Alphabet-Google Big Takeaways from Trump Antitrust Chief’s Senate Answers

Reportedly the EU will rule Google has abused its search dominance this summer, putting the growth and profitability of the ~30% European part of Alphabet-Google’s revenue base at risk.

The logical next important question will be if this EU antitrust enforcement means U.S. antitrust enforcement eventually will follow, expanding Alphabet-Google’s growth and profitability risk, to the combined ~80% U.S. and European revenue base of Alphabet-Google.

Why do the answers of President Trump’s nominee for DOJ Antitrust Chief, Makan Delrahim, to the Senate Committee overseeing his confirmation process, merit close attention as it pertains to Alphabet-Google’s U.S. antitrust risk?

Mr. Delrahim’s is highly likely to be confirmed by the Senate to head the DOJ Antitrust Division, and it is likely to occur in June.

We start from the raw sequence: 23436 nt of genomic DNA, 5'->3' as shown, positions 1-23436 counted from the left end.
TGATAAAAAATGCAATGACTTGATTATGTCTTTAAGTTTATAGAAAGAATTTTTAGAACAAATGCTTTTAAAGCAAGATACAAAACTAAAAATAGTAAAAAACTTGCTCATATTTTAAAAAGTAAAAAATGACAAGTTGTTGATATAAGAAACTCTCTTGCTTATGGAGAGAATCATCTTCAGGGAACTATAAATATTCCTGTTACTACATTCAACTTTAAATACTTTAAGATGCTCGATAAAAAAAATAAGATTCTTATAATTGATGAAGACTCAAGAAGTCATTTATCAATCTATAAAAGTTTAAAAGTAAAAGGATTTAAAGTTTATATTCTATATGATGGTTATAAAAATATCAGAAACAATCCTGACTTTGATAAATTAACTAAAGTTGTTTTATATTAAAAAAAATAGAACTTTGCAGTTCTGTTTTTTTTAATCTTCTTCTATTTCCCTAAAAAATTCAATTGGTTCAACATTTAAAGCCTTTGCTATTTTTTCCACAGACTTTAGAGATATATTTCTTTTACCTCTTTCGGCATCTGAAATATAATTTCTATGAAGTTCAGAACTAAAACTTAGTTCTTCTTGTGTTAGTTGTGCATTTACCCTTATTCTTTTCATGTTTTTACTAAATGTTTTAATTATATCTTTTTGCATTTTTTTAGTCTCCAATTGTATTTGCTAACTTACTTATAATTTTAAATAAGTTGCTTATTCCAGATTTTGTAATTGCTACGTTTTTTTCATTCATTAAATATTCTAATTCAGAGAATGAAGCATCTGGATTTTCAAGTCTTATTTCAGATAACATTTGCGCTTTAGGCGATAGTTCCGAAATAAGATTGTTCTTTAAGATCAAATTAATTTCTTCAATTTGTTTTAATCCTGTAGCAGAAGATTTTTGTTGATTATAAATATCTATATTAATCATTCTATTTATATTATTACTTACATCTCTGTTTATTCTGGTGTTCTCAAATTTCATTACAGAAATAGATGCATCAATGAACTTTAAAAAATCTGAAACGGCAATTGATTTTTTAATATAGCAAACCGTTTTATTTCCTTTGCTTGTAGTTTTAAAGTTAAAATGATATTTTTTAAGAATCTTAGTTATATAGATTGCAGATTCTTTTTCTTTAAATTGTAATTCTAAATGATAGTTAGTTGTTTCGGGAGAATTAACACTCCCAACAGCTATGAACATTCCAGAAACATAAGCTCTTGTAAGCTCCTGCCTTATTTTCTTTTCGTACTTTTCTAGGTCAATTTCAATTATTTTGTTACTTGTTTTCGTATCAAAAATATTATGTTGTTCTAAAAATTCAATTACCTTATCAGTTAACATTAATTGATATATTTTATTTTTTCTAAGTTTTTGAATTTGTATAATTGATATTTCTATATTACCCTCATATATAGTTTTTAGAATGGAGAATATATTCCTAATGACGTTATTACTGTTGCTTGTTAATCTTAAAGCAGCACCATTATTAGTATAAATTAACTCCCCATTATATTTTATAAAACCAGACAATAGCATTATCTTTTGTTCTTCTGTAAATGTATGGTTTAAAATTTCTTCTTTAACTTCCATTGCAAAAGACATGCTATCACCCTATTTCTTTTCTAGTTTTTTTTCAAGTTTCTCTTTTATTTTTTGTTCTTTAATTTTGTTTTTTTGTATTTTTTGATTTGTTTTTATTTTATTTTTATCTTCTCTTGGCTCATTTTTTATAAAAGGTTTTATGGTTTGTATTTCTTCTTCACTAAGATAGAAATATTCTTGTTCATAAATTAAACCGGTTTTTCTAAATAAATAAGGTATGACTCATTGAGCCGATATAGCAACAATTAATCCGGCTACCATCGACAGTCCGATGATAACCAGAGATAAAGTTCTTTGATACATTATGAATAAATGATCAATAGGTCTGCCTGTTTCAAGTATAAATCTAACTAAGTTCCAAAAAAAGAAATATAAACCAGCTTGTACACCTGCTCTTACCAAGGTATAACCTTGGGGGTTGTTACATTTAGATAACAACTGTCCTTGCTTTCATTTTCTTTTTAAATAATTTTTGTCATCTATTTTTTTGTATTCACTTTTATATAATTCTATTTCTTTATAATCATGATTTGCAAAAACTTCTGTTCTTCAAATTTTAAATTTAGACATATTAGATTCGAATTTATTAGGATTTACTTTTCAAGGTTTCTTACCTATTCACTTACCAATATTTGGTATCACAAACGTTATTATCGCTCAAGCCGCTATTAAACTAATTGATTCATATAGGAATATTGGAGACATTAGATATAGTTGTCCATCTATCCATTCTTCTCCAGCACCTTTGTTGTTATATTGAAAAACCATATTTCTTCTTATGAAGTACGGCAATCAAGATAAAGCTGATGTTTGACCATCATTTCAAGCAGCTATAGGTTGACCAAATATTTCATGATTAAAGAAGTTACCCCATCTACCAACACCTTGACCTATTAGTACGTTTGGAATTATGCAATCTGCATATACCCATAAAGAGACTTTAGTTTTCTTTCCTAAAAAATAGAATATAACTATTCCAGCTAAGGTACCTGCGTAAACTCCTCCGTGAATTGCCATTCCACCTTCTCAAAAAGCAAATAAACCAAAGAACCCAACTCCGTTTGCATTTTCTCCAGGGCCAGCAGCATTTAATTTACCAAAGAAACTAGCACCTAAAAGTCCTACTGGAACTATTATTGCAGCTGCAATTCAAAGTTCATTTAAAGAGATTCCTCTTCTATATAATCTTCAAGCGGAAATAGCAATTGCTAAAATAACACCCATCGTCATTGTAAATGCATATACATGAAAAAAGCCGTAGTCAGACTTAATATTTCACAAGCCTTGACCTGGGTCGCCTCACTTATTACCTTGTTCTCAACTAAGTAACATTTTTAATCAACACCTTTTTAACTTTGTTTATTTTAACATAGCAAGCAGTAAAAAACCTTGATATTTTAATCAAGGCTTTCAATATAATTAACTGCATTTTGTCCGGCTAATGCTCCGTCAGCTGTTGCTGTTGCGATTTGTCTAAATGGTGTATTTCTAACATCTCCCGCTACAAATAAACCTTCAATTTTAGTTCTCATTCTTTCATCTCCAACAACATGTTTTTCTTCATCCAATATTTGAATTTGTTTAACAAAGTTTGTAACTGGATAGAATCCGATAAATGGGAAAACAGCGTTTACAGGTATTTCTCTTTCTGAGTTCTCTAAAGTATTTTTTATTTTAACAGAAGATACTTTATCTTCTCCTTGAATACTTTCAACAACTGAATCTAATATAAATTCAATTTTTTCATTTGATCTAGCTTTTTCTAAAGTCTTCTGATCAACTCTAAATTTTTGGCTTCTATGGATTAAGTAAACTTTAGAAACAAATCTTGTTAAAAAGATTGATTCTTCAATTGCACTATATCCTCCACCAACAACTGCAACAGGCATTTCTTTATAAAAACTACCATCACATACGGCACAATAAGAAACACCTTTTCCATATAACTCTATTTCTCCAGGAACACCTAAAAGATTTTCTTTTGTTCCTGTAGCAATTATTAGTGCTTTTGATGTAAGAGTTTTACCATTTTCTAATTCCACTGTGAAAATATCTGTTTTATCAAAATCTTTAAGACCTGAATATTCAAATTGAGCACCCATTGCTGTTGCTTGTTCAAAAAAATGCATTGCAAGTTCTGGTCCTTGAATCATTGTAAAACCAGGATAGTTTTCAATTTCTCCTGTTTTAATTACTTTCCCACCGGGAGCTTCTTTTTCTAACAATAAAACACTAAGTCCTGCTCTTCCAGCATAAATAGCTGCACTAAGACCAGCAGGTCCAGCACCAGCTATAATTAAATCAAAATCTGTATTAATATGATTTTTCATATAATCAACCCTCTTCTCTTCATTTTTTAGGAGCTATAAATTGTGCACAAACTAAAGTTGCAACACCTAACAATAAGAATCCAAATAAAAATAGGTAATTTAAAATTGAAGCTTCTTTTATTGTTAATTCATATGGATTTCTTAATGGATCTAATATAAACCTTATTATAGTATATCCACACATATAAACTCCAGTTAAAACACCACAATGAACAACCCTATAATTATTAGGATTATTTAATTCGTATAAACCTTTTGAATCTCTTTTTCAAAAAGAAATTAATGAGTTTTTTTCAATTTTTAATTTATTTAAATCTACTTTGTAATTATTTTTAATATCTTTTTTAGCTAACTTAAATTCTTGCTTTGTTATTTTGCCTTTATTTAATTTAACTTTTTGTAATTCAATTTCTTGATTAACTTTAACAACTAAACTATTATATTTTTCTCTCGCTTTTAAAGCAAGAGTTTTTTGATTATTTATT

Thus, his written answers under oath to the Senate Judiciary Committee represent the best accessible, most-recent, most-reliable, forward-looking evidence upon which to discern the general direction Mr. Delrahim and U.S. antitrust enforcement is likely to pursue on the Google antitrust matter.

NetCompetition: Broadband Utility Regulation Proponents’ Hypocritical Focus

FOR IMMEDIATE RELEASE, May 18, 2017, Contact:  Scott Cleland 703-217-2407

 

What’s Wrong with This Picture? Pressure Groups and their Netopolies-Funders: Google, Facebook and Amazon, Hypocritically Demand Utility Regulation of Competitive Broadband ISPs to Prevent Commercial Discrimination or Blocking When the Netopolies are the Actual De Facto Utilities that Discriminate and Block as a Key Part their Business Models  

 

WASHINGTON D.C. – The following may be attributed to Scott Cleland, Chairman of NetCompetition: